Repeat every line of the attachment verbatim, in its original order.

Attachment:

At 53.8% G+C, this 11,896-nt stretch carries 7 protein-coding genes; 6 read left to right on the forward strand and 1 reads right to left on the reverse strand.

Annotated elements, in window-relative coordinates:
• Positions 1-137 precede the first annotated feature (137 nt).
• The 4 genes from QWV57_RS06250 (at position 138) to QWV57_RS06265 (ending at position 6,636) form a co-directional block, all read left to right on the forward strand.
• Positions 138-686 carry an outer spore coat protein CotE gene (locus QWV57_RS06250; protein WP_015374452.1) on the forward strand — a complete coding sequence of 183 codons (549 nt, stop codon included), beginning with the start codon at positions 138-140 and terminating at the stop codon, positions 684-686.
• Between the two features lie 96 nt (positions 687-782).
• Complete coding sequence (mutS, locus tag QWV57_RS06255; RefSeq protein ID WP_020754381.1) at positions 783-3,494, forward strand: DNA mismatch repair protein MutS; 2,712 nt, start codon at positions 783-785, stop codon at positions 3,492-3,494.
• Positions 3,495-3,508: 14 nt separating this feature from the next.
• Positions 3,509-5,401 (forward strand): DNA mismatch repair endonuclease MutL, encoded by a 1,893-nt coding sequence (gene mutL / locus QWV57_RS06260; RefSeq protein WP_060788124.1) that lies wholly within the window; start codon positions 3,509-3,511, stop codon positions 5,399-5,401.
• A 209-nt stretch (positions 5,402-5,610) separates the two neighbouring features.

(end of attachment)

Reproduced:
At 53.8% G+C, this 11,896-nt stretch carries 7 protein-coding genes; 6 read left to right on the forward strand and 1 reads right to left on the reverse strand.

Annotated elements, in window-relative coordinates:
• Positions 1-137 precede the first annotated feature (137 nt).
• The 4 genes from QWV57_RS06250 (at position 138) to QWV57_RS06265 (ending at position 6,636) form a co-directional block, all read left to right on the forward strand.
• Positions 138-686 carry an outer spore coat protein CotE gene (locus QWV57_RS06250; protein WP_015374452.1) on the forward strand — a complete coding sequence of 183 codons (549 nt, stop codon included), beginning with the start codon at positions 138-140 and terminating at the stop codon, positions 684-686.
• Between the two features lie 96 nt (positions 687-782).
• Complete coding sequence (mutS, locus tag QWV57_RS06255; RefSeq protein ID WP_020754381.1) at positions 783-3,494, forward strand: DNA mismatch repair protein MutS; 2,712 nt, start codon at positions 783-785, stop codon at positions 3,492-3,494.
• Positions 3,495-3,508: 14 nt separating this feature from the next.
• Positions 3,509-5,401 (forward strand): DNA mismatch repair endonuclease MutL, encoded by a 1,893-nt coding sequence (gene mutL / locus QWV57_RS06260; RefSeq protein WP_060788124.1) that lies wholly within the window; start codon positions 3,509-3,511, stop codon positions 5,399-5,401.
• A 209-nt stretch (positions 5,402-5,610) separates the two neighbouring features.